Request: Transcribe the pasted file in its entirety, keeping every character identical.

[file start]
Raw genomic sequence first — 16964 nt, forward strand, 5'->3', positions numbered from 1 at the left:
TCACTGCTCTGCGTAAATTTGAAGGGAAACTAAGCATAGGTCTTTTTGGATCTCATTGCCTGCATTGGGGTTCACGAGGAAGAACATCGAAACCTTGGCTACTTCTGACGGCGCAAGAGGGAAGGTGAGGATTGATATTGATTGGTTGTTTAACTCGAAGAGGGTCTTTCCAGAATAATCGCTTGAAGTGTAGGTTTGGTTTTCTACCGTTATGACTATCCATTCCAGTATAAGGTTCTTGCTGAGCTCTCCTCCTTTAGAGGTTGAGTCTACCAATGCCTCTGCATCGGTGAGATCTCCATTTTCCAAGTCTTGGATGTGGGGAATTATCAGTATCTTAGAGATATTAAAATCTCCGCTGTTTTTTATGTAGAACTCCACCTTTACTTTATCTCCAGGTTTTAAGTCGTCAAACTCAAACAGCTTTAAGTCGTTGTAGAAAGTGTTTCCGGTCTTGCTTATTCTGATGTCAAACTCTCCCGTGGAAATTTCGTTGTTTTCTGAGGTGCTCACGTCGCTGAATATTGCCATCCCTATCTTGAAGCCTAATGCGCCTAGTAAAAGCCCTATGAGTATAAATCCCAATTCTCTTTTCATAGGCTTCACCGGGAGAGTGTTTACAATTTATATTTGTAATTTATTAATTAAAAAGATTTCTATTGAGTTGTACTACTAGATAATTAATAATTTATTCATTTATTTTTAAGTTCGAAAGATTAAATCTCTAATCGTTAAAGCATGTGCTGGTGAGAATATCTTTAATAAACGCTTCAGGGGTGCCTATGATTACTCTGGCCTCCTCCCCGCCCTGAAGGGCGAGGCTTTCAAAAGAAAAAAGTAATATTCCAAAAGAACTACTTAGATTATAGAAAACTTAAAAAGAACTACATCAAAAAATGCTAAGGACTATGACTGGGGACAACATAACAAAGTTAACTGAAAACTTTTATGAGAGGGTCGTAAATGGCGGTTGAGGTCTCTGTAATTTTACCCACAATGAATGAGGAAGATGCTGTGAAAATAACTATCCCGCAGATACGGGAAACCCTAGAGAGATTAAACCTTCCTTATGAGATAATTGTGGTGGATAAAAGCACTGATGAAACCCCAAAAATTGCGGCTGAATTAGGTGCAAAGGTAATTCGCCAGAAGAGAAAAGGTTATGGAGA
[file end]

Raw genomic sequence first — 16964 nt, forward strand, 5'->3', positions numbered from 1 at the left:
TCACTGCTCTGCGTAAATTTGAAGGGAAACTAAGCATAGGTCTTTTTGGATCTCATTGCCTGCATTGGGGTTCACGAGGAAGAACATCGAAACCTTGGCTACTTCTGACGGCGCAAGAGGGAAGGTGAGGATTGATATTGATTGGTTGTTTAACTCGAAGAGGGTCTTTCCAGAATAATCGCTTGAAGTGTAGGTTTGGTTTTCTACCGTTATGACTATCCATTCCAGTATAAGGTTCTTGCTGAGCTCTCCTCCTTTAGAGGTTGAGTCTACCAATGCCTCTGCATCGGTGAGATCTCCATTTTCCAAGTCTTGGATGTGGGGAATTATCAGTATCTTAGAGATATTAAAATCTCCGCTGTTTTTTATGTAGAACTCCACCTTTACTTTATCTCCAGGTTTTAAGTCGTCAAACTCAAACAGCTTTAAGTCGTTGTAGAAAGTGTTTCCGGTCTTGCTTATTCTGATGTCAAACTCTCCCGTGGAAATTTCGTTGTTTTCTGAGGTGCTCACGTCGCTGAATATTGCCATCCCTATCTTGAAGCCTAATGCGCCTAGTAAAAGCCCTATGAGTATAAATCCCAATTCTCTTTTCATAGGCTTCACCGGGAGAGTGTTTACAATTTATATTTGTAATTTATTAATTAAAAAGATTTCTATTGAGTTGTACTACTAGATAATTAATAATTTATTCATTTATTTTTAAGTTCGAAAGATTAAATCTCTAATCGTTAAAGCATGTGCTGGTGAGAATATCTTTAATAAACGCTTCAGGGGTGCCTATGATTACTCTGGCCTCCTCCCCGCCCTGAAGGGCGAGGCTTTCAAAAGAAAAAAGTAATATTCCAAAAGAACTACTTAGATTATAGAAAACTTAAAAAGAACTACATCAAAAAATGCTAAGGACTATGACTGGGGACAACATAACAAAGTTAACTGAAAACTTTTATGAGAGGGTCGTAAATGGCGGTTGAGGTCTCTGTAATTTTACCCACAATGAATGAGGAAGATGCTGTGAAAATAACTATCCCGCAGATACGGGAAACCCTAGAGAGATTAAACCTTCCTTATGAGATAATTGTGGTGGATAAAAGCACTGATGAAACCCCAAAAATTGCGGCTGAATTAGGTGCAAAGGTAATTCGCCAGAAGAGAAAAGGTTATGGAGA